New Module IDEAS


#48

Just buy one. I think the standard nozzles on the market should fit (didn’t tested this).


#49

The snapmaker extruder takes standard brass nozzles, I’ve played around with other sizes myself.


#50

didn’t realize there was a standard size, could you possibly give a recommendation?


#51

Most FDM machines use an extruder nozzle with an M6 thread - that’s basically the standard (as far as I know). Orifice sizes vary but it seems that .4mm is most common.


#52

Thanks, I knew about the standard orifice size being .4mm Just didnt know that the standard threading was M6


#53

are you talking about something similar to a 5th axis


#54

By Object Rotating Mount I refer to something akin to a lathe, but meant as a way to hold an object for Laser Imaging (or perhaps also for CNC, which I guess would make it an actual lathe). For instance if you wanted to laser image the outside of a plastic mug.


#55

That is a sweet idea. I never thought about engraving mugs.


#56

Hi @jwaggonr05

Did you see the Rotary Attachment project on Thingiverse for the Snapmaker https://www.thingiverse.com/thing:2784777

f0691c1a2604a72781bcb755aa49978a_preview_featured

Doug


SnapLinks -- Wiki
#57

I did not. That’s Quite Cool. Tx!


#58

Or like this one:

Perhaps SnapMaker could partner with SparkMaker to produce a module that would work with the SnapMaker drive module?? You only need one drive.


SnapLinks -- Wiki
#59

Does snapmaker have any plans to make a hardened metal hotend for the more abrasive filaments?


#60

The snapmaker uses a standard extruder nozzle with M6 thread - a hardened version or alternate orifice size wouldn’t be too tough to swap out. It’s important to use 2 wrenches when doing this; one for the nozzle and one for the heat block. The heat break can be snapped if placed under strain and that’d be crappy. Take note of and be careful of the thermistor and heater in the heat block. I generally swap nozzles while the machine is hot and also not attached to the X axis, it’s easier to manipulate on its side. So throw a ruby tipped extruder in there and go carbon fiber crazy :stuck_out_tongue_winking_eye:


#61

Hi @Rainie @noah @whimsycwd

After using all three modules now for a month albeit once on the CNC. I have a few suggestions for future modules.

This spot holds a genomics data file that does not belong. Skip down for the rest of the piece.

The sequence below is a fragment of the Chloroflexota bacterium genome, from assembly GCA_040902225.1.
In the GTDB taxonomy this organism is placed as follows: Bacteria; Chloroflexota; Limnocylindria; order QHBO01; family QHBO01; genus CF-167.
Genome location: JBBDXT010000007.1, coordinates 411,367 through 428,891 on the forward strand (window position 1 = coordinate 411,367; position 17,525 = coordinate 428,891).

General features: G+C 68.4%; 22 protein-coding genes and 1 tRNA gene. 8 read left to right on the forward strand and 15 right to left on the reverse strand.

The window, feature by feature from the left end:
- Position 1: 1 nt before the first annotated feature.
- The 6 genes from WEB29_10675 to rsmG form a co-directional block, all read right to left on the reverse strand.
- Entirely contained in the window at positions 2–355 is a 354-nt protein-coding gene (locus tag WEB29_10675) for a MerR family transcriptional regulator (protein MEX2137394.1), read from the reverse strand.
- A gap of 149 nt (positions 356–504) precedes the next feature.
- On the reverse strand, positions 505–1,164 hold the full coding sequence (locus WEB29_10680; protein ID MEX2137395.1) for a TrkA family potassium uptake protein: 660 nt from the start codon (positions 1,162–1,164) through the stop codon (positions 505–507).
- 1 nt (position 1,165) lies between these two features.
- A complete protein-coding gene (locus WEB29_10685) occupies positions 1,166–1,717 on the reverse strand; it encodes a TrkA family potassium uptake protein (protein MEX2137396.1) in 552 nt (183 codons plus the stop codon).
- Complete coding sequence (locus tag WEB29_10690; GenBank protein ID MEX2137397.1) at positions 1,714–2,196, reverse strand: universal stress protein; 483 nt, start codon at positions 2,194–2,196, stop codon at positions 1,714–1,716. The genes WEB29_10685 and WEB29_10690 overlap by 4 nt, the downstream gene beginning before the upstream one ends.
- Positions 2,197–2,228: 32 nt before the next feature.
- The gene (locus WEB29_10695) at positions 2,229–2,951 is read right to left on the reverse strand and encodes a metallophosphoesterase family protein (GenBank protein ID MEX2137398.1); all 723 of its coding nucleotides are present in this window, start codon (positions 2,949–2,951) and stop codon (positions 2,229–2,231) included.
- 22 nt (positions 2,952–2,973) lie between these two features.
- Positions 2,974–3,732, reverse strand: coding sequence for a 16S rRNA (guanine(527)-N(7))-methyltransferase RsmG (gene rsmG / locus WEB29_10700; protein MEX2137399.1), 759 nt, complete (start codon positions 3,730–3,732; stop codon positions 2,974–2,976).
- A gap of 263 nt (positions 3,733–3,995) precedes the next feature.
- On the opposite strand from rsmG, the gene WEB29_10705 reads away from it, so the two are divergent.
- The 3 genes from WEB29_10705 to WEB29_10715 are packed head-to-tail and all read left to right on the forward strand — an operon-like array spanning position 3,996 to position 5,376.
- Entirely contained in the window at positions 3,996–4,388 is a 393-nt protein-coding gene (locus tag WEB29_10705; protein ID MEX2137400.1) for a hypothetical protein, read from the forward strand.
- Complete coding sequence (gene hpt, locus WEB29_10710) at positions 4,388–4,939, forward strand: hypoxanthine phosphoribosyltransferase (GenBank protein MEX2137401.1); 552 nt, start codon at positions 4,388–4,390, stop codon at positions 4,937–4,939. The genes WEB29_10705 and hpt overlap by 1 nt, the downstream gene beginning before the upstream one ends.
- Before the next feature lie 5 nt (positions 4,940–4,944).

1. Improve the ability to swap heads; maybe some form of slide mount with a locking arm.
  2. Improve the filament feed button on the 3D print head, it is so hard to use. There are many older users who would struggle with the button as it is, I am one of them.
  3. Improve the base-plate mounting system. I have found that the 4 mounting screws vibrate loose and you only notice that when one drops out. This causes base-plate movement that users may not be aware of.
  4. improve the bit holder on the CNC, a chuck or collet head to hold the cutting bit would be great. I lost my tiny grub screw and I need to find a replacement.

I hope this helps towards to melting pot of ideas.

I am extremely happy that I backed the Snapmaker, you have made a great start with a quality device and I can only see it improving in the future.

Keep having fun.

Doug


#62

So here is an IDEA:
Carve a mold out of Teflon, (Graphite could be a candidate too)
then use the Printer as a Plastic Injector to fill up the mold.
This would likely only work for small parts.
The Teflon could handle the temperatures without melting and let the plastic fill the cavity before it cools too much. I don’t know just how fast the Printer can flow material. You would want it to heat as high as possible without burning the material.

So some questions are:

  • Whats the fastest the print head can flow material?
  • What’s the highest temperature it can heat to?
  • Can the nozzle heater be controlled to heat more when flowing more?

#63

Calligraphy like this: https://gfycat.com/RipeFrailHydatidtapeworm

But: With a tilt-head control for three distinct purposes:

  1. Calligraphy, so the line thickness would vary based on pen angle.

  2. Mimic writing. More or less pressure to alter thickness of line/pressure on the paper. Mechanical writing is easily detected when the line thickness never varies.

  3. Drawing on non-flat surfaces


#64

I would like to see a solder paste dispenser. I have bought one of these , and it is awesome. He even includes instructions on how to set up a 3D printer/cnc for automation.


#65

Cool. We could use something like that for glue dispensing.
How hard would it be to tie it into the SnapMaker Control?


#66

I want to see hammer module with 0.5-1mm amplitude and about 1000 knocks per second, as hammer drill.
I need it to make leather embossing
If someone has any variants I open for discussion)


#67

I wonder if the Z axis could exert enough force to support that hammering?
How about using the hot nozzle to do the embossing? Of course that would likely void you warrant on the printing module. Perhaps you could build your own module that only has a heated point.